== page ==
During 2015, we’re going to be looking back on some of the best albums that were released 10 years ago and discussing their legacy. Feel free to share your thoughts and memories in the replies. Enjoy!
Frenetic. Chaotic. Wild. Furious. Unapologetic.
There is a very specific set of terms that describe the sonic energy found on All’s Well That Ends Well, the debut album from Chiodos. Not only did the record set a foundation for the progressive post-hardcore band to grow from, it landed a powerful blow to the cheek of a stagnant screamo scene in the process.
Cutting their teeth at a local music venue in Flint, Michigan, Chiodos wore their influences on their sleeve on their debut. The unbridled energy of bands like Glassjaw and Thursday slams hard against fleeting pop sensibilities and unnerving keyboards and synthesizers. All’s Well That Ends Well is somewhat of a time capsule, perfectly capturing the sound of its age.
Aside from its raw vigor and evocative theatrics, the album may best be known as the coming out party for Craig Owens – a relatively unknown vocalist who would be considered a full-fledged rock star by the end of the album’s cycle. Untrained and unrestrained, Owens struts across the album’s 13 tracks with abandon, unleashing piercing screams and whispery spoken word vocals, sometimes within the same line. His opening shrieks of, “This spring of love resembles the uncertain glory of an April day” on “All Nereids Beware” still stands as one of the scene’s most startling introductions.
Much like Owens’ neurotic vocal spillage, the band transitions on a moment’s notice from shredding post-hardcore riffs to hauntingly gentle piano passages. “The Words ‘Best Friend’ Become Redefined” tackles all five stages of grief, both sonically and lyrically, in under four minutes.
The pace of the record is fast, but it’s worth remembering just how spacey and ambient it felt in 2005 when juxtaposed with some of the band’s peers. It’s easy to capture cheap energy. It’s something more to add odd, unfamiliar elements to the mix to capture real emotion without completely abandoning genre expectations. All’s Well That Ends Well is best described as a post-hardcore record, but it felt like something completely new while still maintaining an air of familiarity.
We’d heard a breakdown, but when padded with Bradley Bell’s manic keyboard lines, All’s Well’s heavy parts went down easy. We’d heard soaring vocals atop gritty guitar riffs, but Owens’ heart-on-his-sleeve pleading made it less a performance and more a desperate cry for help. His anger, despair and utter defeat rang out like a painful tolling bell, even when he resorted to cliché.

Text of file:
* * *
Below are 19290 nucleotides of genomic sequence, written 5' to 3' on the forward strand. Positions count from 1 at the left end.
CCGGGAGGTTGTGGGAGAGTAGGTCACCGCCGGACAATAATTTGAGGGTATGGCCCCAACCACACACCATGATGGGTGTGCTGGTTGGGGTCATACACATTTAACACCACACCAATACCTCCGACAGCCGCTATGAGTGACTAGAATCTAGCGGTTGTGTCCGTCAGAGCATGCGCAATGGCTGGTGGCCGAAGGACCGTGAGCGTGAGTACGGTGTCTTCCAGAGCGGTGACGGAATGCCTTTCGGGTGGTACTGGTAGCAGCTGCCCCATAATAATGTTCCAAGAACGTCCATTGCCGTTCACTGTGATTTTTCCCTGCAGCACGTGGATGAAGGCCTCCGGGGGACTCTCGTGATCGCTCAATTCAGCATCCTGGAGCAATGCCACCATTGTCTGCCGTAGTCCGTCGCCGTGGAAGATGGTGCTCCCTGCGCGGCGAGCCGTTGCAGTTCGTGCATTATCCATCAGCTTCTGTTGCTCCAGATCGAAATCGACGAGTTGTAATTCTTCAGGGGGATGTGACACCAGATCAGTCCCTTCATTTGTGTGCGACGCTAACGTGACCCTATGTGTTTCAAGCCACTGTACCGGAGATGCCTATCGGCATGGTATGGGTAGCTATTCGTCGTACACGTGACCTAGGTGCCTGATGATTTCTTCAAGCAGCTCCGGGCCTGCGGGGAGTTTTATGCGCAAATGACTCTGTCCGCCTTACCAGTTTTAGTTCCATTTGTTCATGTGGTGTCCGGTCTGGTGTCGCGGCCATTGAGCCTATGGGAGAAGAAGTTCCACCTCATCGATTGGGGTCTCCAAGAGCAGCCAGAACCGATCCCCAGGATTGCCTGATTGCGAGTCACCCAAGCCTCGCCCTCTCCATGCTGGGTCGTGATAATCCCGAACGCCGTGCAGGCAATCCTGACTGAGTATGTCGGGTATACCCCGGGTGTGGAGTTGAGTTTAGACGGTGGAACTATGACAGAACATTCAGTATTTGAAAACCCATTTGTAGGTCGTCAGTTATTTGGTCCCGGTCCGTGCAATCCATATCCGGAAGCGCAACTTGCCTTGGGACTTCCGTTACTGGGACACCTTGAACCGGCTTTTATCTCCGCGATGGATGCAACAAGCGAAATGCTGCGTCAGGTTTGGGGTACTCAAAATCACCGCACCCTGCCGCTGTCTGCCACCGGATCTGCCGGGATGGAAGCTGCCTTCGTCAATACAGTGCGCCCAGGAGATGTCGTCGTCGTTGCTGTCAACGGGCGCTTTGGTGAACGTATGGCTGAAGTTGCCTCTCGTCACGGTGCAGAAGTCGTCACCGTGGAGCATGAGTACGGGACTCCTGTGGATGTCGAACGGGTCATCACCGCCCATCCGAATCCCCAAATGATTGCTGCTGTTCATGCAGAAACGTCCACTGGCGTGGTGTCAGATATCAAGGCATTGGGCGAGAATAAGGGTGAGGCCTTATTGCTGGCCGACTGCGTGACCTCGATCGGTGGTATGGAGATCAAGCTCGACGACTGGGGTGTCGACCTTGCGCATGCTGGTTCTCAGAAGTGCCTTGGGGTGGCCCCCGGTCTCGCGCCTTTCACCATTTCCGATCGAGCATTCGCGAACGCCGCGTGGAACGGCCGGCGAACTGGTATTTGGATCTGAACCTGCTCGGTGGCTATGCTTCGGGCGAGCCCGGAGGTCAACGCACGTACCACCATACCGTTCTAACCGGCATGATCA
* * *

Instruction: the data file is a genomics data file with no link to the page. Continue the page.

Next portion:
“Baby, You Wouldn’t Last a Minute on the Creek” served as a case study track for the band’s boundaries, but also became the blueprint for the next generation of in-betweeners. A delicate beginning find’s Owens suggesting, “Let’s just stop, drop everything / Forget each other’s names and just walk away” before the guitars kick in with fury. When he later cries, “This is probably the best, not to mention the worst, idea that I have ever had”, you can feel the internal conflict. Though infectious as hell, the band never lets the song slip into overly accessible territory.
Three years prior, The Used tested these same waters with their debut, but chose instead to let their appetite for catchy hooks tip the scales. That album was a gateway drug for many, but Chiodos appeared content to take only a quick hit, never fully indulging in crossover potential. The opening hardcore riffs of “We’re Gonna Have Us a Champagne Jam”, coupled with Owens’ piercing howl, act as a firm refusal to cater to emo pop fans that wandered in the room on accident.
Chiodos would tighten ship with subsequent releases, but did the band forsake the raw energy that made their debut such a smash? Bone Palace Ballet leaned toward full-on rock opera while Illuminaudio toed the line of progressive radio rock. Devil is an animal all its own, combining every element found in the Chiodos training manual.
There’s certainly not a bad apple in the bunch, but All’s Well That Ends Well seems to stand the test of time. Even with its rough edges and uneven delivery, it still packs a bite. While the band may never again harness the youthful fight and anger that made this debut such a classic, they’ve slowly been perfecting their craft and cementing themselves as post-hardcore giants. If the end is in sight, it’s certainly an ending worth shouting about.
by Kiel Hauck
Kiel Hauck is the editor in chief at It’s All Dead. Over the past decade, he has been a contributor for multiple online and print publications and was most recently an editor at PopMatters. Kiel currently resides in Indianapolis, IN with his wife and their imaginary pet, Hand Dog. You can follow him on Twitter.